Mr. Samuel Chapman is a native of Dudley, where he was born on the 13th June, 1850, and lived there till he was sixteen years of age. Three years at Brierley Hill preceded his coming to Old Hill in 1869 (the year in which The Tabernacle was opened) and in 1870, he became a Sunday-school teacher. Promoted soon to the position of assistant to Mr. S. Willets, he was in a little time induced to take fuller responsibility as Co-Superintendent and remains to-day in the same happy fellowship. He frequently refers in most grateful terms to the influence of the life and ministry of the late Dr. Joseph Ferguson, whose greatest days were probably those he spent in this circuit. Tall, upright in stature and in character, Mr. Chapman is universally respected and beloved. He resides on the hills at Rowley and always he seems to carry something of this bracing atmosphere wherever he goes. Genial and kindly, with a laugh that is infectious, he is a downright, plain-speaking man who can be a “bonnie fechter” if needs be. He has not a particle of guile in his nature. In request as a local preacher because of the evangelical message he delights in, he has in recent days experienced great sorrow by the passing of his beloved life partner. In this loss he has the sympathy and prayers of hosts of friends.
We make no claims of genius for the three noble souls of whom we write. Theirs is just another illustration of what average ability consecrated to the services of God and man can accomplish. When one thinks of the power for good they have been in the district, of how the churches have been enriched and renewed by incoming lives from the school and of men and women who have gone out into the world to bless and sweeten its life, we feel that we cannot praise God enough for the Grace He has given. And surely it is seemly also that we “do honour to those worthy brethren!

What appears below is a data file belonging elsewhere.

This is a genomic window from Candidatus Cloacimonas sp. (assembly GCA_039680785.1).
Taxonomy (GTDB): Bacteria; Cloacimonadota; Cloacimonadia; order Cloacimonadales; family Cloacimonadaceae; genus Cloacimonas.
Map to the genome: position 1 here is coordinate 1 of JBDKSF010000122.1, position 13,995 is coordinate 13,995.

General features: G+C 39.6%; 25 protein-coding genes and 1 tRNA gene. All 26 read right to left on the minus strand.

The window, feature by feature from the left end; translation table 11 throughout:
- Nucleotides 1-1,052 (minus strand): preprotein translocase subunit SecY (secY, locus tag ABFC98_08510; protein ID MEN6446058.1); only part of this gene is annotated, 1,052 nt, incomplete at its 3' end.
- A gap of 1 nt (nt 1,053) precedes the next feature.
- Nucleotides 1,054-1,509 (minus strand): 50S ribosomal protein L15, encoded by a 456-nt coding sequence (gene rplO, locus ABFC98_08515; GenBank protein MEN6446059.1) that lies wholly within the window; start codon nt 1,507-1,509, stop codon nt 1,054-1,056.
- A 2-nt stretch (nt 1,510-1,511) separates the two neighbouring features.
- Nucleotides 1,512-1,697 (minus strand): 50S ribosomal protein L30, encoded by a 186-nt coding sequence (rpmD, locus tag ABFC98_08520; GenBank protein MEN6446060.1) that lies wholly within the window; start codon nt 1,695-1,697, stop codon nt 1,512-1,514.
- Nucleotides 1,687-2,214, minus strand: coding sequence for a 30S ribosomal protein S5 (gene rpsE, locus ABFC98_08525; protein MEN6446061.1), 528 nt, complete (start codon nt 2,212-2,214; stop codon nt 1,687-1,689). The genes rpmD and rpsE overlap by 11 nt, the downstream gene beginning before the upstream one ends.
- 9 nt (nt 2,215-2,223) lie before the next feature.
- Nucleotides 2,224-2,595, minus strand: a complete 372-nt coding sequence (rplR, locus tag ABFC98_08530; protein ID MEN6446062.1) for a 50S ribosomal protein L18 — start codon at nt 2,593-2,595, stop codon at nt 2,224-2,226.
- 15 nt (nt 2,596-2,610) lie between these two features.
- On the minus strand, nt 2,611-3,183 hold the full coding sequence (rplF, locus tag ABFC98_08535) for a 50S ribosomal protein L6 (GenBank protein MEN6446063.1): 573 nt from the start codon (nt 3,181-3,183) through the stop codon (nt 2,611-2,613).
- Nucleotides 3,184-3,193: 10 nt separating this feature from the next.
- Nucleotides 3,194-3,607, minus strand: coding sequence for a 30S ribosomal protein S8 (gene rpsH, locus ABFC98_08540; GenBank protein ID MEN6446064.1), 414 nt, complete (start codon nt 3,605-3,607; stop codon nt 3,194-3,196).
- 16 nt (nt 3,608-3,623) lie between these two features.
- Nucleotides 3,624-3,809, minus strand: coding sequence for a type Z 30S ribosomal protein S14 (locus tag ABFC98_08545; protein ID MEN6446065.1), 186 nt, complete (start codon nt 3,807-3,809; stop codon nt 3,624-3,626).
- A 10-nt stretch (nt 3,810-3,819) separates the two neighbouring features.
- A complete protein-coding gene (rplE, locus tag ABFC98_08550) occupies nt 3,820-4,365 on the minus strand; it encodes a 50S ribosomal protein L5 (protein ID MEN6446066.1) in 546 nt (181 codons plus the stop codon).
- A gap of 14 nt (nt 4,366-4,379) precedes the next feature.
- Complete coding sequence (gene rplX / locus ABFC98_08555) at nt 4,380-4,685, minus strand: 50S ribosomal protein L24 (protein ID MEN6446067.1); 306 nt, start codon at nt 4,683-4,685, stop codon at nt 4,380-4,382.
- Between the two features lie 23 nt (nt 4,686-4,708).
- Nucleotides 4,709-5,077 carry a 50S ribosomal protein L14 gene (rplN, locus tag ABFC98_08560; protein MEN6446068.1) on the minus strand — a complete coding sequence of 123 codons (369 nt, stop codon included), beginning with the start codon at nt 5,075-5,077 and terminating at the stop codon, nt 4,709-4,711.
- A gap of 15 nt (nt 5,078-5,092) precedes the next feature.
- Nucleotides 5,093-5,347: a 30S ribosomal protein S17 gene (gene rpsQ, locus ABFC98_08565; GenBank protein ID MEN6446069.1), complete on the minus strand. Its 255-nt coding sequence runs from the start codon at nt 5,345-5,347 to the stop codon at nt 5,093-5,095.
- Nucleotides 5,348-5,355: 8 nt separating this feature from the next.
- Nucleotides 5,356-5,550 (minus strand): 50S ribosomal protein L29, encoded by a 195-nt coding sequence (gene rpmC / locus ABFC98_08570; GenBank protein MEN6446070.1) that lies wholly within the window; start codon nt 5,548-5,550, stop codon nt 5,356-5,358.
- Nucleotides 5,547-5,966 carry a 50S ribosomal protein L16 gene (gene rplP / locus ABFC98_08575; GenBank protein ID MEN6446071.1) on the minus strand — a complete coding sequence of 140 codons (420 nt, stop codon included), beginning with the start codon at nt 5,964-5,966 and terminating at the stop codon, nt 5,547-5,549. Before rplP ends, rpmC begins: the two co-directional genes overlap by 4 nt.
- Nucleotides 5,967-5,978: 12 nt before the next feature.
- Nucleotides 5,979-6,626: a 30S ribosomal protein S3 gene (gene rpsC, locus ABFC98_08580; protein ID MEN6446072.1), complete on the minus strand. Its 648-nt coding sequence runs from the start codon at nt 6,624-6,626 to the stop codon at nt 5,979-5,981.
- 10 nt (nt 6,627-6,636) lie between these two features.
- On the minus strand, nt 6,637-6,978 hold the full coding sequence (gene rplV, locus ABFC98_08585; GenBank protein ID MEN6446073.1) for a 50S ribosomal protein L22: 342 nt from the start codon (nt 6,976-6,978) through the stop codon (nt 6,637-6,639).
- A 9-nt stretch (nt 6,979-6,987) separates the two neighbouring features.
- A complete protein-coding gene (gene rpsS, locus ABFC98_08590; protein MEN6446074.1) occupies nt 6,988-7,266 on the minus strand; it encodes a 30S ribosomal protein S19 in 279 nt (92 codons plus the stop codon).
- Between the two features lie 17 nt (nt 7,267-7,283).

Family and other information
Solomon was born abt 1842 at Rowley Regis, Staffordshire, to parents George and Sarah. George was a nail factor.
Census returns provide the following occupations for Solomon.
- 1861 nail maker
- 1871 commission agent
- 1881 nail manufacturer
- 1891 nail manufacturer
- 1901 nail maker
- 1911 manufacturer, general iron founder & nails
Solomon married Hannah Fisher (b abt 1846) in the summer of 1878 in the Dudley Registration District, Staffordshire. Census returns identify three children.
- George Henry (abt1879-1960) – a commercial clerk (1911); an iron founder (1934)
- Solomon (1880-1937) – a commercial clerk (1911); an iron founder (1934)
- Jane Morgan (1881-1956)
Solomon died on 9 March 1934 at Old Hill, Staffordshire.
Tom was born abt 1847 at Rowley Regis to parents William and Sarah. William was a miner.
Census returns identify the following occupations for Tom.
- 1871 coal miner
- 1881 coal miner
- 1891 insurance agent
- 1901 life assurance agent
- 1911 commission agent
Tom married Jane Hayward (1847-1943) in the summer of 1867 in the Dudley Registration District, Staffordshire. Census returns identify thirteen children.
- James (1868-1936) – a grocer (1911)
- George Agrippa (1870-1933) – a shoe maker (1911)
- William Edward (1872-1958) – a builder’s manager (1911); a storekeeper (1943)
- Sarah Jane (1874-1962) – a dressmaker (1911); married Robert Green in 1926
- John (1875-1966) – a PM Minister
- Harry (1877-1965) – a house furnisher (1911)
- Gertrude (1879-1958) – a boot binder (1911)
- Mary (b1882) – an elementary school teacher (1911)
- Lydia Maud (1884-1904)
- Florence Elizabeth (1886-1960) – an elementary school teacher (1911); married Arthur Crumpton in 1915
- Lily (b1888) – an elementary school teacher (1911); married Fred Allen in 1914
- Winifred (1890-1967) – an elementary school teacher (1911); married Ernest Skitt in 1915
- Percy (b1894)
Tom died on 20 September 1937 at Old Hill, Staffordshire.
Samuel was baptised on 4 August 1850 at St. Thomas, Dudley. His parents were James, a miner, and Mary.
Samuel worked as an iron founder.
He married Maria Brookes (abt 1851-1921) in early 1877 in the Dudley Registration District, Staffordshire.
Samuel died in early 1942 at Old Hill, Staffordshire.
Christian Messenger 1922/40
Census Returns and Births, Marriages & Deaths Registers